Earlier on this year, the Lomography company announced the development of a Petzval lens for Canon and Nikon DSLR cameras. While that one has a super classic look to it, a new Kickstarter wants to aim for those reaching for higher fruit. The Petzvar is a 120mm f3.8 medium format lens that is using the crowd sourcing platform to make the lens come to the mass market. The lens will be designed for medium format cameras (specifically Pentacon P6 mount) but will work with 35mm full frame cameras via an adapter. In a case like this, it might work best with a Sony A7 or A7r unless you get a split image focusing screen.
Like other Petzval lenses, it will be sharp in the center with a swirly effect on the corner. Additionally, this lens will have a very clear, cool, modern look to it. If anything, it looks like something made by Zeiss.
The Kickstarter video is after the jump, but it doesn’t show very much to it. Tech specs and sample images are also after the jump.
In a totally unexpected move, Leica Camera AG has just purchased the Swiss large format camera maker Sinar. The details of the transaction have not been disclosed, but the press release states that the companies will collaborate in digital technologies, distribution and customer service. Sinar Photography AG’s headquarters will remain in Zürich, Switzerland, but Leica will henceforth manage the distribution of Sinar products.
Sinar covers the complete range of large format products, including camera bodies, digital backs, lenses, shutters as well as workflow software. The largest format camera that Leica is currently offering is the S medium format system. Leica’s acquisition of Sinar now raises the question whether we’ll see Leica-branded digital large format products in the future, which would only make sense considering that large format photography is both a niche and premium market–exactly what Leica is trying to serve.
When the Lomography Belair X 6-12 medium format panoramic camera first came out, the only lenses available were the 58mm and 90mm kit lenses, which are made from plastic. In our review, we mentioned that these are pretty weak in the corners, especially in 6×12 panoramic format, but nicely sharp in the center. A while ago then, Lomography announced the development of proper glass lenses, manufactured by Zenit in Russia. We recently go the 90mm and 114mm Belairgon lenses in for review, so here’s what we think about them.
It’s ben a little while since we’ve heard about anything new coming for Leica’s S system of cameras. But if you’re part of the 1% that owns the system, you’re in luck. Today, the company is announcing their new 45mm f2.8 ASPH wide angle lens for the system. How is a 45mm f2.8 a wide angle? Well, Medium Format systems essentially have a reverse crop factor–so something around an 80mm or 75mm lens will instead render a more normal field of view around the 50mm range.
The lens has twelve elements. According to their product page, “Three of the twelve lens elements are manufactured using specialized glass with anomalous partial dispersion that minimizes chromatic aberration, and two others of high-refractive-index glass with exceptionally low dispersion. In addition to these, one aspherical surface is employed for the minimization of monochromatic aberrations. Rear group focusing guarantees consistently outstanding imaging performance from infinity to the closest focusing distance.”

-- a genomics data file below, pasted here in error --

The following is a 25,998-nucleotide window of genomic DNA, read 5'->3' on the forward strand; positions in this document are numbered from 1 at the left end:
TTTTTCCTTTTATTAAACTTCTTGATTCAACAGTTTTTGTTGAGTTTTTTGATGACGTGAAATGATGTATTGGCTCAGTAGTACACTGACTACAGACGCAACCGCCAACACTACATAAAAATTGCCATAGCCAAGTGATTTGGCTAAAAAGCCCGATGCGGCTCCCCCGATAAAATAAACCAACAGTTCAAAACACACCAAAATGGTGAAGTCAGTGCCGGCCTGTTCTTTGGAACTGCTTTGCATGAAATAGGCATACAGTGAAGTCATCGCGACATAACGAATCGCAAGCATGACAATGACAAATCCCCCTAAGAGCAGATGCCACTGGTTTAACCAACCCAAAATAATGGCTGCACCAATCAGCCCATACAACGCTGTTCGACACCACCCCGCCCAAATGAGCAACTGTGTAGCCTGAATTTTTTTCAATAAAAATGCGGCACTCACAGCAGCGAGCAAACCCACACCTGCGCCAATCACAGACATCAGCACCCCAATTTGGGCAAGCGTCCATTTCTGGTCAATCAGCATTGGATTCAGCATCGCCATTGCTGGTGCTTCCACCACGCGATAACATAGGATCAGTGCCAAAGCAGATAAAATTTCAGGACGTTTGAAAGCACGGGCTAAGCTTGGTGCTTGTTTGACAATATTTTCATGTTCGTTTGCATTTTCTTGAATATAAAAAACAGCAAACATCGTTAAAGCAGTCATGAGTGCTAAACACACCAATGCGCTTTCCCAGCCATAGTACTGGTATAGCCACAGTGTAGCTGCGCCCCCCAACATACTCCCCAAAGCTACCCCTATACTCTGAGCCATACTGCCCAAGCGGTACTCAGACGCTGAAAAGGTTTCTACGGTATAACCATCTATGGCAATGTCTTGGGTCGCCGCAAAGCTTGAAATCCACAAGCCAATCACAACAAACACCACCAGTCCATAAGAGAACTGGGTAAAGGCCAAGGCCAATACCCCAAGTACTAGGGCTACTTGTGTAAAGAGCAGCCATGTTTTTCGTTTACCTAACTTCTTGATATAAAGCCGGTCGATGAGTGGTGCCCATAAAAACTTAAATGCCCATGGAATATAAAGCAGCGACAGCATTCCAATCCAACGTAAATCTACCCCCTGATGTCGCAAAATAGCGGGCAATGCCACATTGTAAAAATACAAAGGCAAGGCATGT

Along with the announcement of the lens, the S cameras are also getting a firmware update. We’ve used the original Leica S2, and really liked it. But couldn’t justify it unless we were renting it. We don’t have an official word on the pricing, but we’re very positive that none of us will be able to afford it. It is, afterall, Leica glass.
A while back, we reported on a project being worked on by Badass Cameras that involved connecting a smartphone to a medium format camera via a special back. And now, it’s on Kickstarter–complete with rage-inducing awe-inspiring video and all. The best part: it’s called HASSELNUTS. Hasselnuts pledges to bring new life to your medium format Hasselblad film camera by letting you mount your iPhone to it and shoot away.
Sounds cool right? Not if you’re a medium format lover! You’re shooting with a small area of the entire medium format lens coverage. However, we’re going to admit that it is still significantly more affordable than professional medium format backs–even if it doesn’t allow you the dynamic range, color depth, or full manual controls. Editor’s Correction: There is ground glass, and you’re shooting with the entire area of the imaging circle.
A demo video is after the jump. Head on over to their website to check out their sample images too.
It’s not a secret that digital camera sales are nowhere as high in 2013 as they were in the years before. With the market being pretty much saturated, fewer consumers opt to buy new products, especially as the speed of technological progress appears to be slowing down. International Data Corp had to correct a positive two-digit growth prognosis for the interchangeable lens camera market in the year 2013 to a negative two-digit decline prognosis.
In the face of these developments, Canon decided to focus more on the surveillance tech market, in which they aim to achieve sales of $1bn by 2016. With its lens and sensor technology, the company thinks it is well suited to become a major player on that market. Canon’s CEO Mitarai claims that, “security cameras are going to become an important pillar for us. We’ve already made it a separate division, and think that the global market has limitless possibilities for growth.”
So what are we going to see next? Surveillance cameras sporting huge, white L lenses at every street corner? Hopefully not. We’d rather have this rumored Medium Format camera instead.